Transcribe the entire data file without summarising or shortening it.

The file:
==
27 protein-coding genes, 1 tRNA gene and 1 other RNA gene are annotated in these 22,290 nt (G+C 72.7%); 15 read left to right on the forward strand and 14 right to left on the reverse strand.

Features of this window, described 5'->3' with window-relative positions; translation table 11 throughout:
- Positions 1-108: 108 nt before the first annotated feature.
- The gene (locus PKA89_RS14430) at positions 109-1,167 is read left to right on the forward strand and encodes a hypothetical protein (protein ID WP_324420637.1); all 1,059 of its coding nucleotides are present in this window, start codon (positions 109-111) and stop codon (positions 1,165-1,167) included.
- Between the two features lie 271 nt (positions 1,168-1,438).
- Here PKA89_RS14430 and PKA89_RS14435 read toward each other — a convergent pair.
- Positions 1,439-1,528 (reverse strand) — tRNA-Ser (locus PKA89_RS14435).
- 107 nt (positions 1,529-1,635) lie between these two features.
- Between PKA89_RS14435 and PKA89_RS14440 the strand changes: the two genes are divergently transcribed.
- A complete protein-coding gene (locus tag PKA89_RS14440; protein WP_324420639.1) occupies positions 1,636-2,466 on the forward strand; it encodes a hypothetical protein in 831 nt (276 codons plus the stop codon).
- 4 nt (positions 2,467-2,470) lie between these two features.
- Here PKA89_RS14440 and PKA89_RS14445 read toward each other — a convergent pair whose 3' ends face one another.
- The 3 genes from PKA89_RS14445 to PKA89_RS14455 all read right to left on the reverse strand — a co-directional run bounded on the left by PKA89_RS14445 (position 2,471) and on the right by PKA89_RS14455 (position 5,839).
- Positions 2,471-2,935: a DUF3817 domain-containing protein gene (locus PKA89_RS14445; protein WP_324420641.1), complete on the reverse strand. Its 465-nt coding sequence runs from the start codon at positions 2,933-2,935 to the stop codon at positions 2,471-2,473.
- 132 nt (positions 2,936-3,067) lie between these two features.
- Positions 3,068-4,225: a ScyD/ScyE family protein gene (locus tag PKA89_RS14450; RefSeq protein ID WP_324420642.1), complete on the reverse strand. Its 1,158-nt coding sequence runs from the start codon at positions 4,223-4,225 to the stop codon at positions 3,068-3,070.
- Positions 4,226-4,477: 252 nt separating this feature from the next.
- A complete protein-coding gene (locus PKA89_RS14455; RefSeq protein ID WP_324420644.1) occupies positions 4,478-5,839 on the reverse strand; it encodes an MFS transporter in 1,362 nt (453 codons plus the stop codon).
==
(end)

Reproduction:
27 protein-coding genes, 1 tRNA gene and 1 other RNA gene are annotated in these 22,290 nt (G+C 72.7%); 15 read left to right on the forward strand and 14 right to left on the reverse strand.

Features of this window, described 5'->3' with window-relative positions; translation table 11 throughout:
- Positions 1-108: 108 nt before the first annotated feature.
- The gene (locus PKA89_RS14430) at positions 109-1,167 is read left to right on the forward strand and encodes a hypothetical protein (protein ID WP_324420637.1); all 1,059 of its coding nucleotides are present in this window, start codon (positions 109-111) and stop codon (positions 1,165-1,167) included.
- Between the two features lie 271 nt (positions 1,168-1,438).
- Here PKA89_RS14430 and PKA89_RS14435 read toward each other — a convergent pair.
- Positions 1,439-1,528 (reverse strand) — tRNA-Ser (locus PKA89_RS14435).
- 107 nt (positions 1,529-1,635) lie between these two features.
- Between PKA89_RS14435 and PKA89_RS14440 the strand changes: the two genes are divergently transcribed.
- A complete protein-coding gene (locus tag PKA89_RS14440; protein WP_324420639.1) occupies positions 1,636-2,466 on the forward strand; it encodes a hypothetical protein in 831 nt (276 codons plus the stop codon).
- 4 nt (positions 2,467-2,470) lie between these two features.
- Here PKA89_RS14440 and PKA89_RS14445 read toward each other — a convergent pair whose 3' ends face one another.
- The 3 genes from PKA89_RS14445 to PKA89_RS14455 all read right to left on the reverse strand — a co-directional run bounded on the left by PKA89_RS14445 (position 2,471) and on the right by PKA89_RS14455 (position 5,839).
- Positions 2,471-2,935: a DUF3817 domain-containing protein gene (locus PKA89_RS14445; protein WP_324420641.1), complete on the reverse strand. Its 465-nt coding sequence runs from the start codon at positions 2,933-2,935 to the stop codon at positions 2,471-2,473.
- 132 nt (positions 2,936-3,067) lie between these two features.
- Positions 3,068-4,225: a ScyD/ScyE family protein gene (locus tag PKA89_RS14450; RefSeq protein ID WP_324420642.1), complete on the reverse strand. Its 1,158-nt coding sequence runs from the start codon at positions 4,223-4,225 to the stop codon at positions 3,068-3,070.
- Positions 4,226-4,477: 252 nt separating this feature from the next.
- A complete protein-coding gene (locus PKA89_RS14455; RefSeq protein ID WP_324420644.1) occupies positions 4,478-5,839 on the reverse strand; it encodes an MFS transporter in 1,362 nt (453 codons plus the stop codon).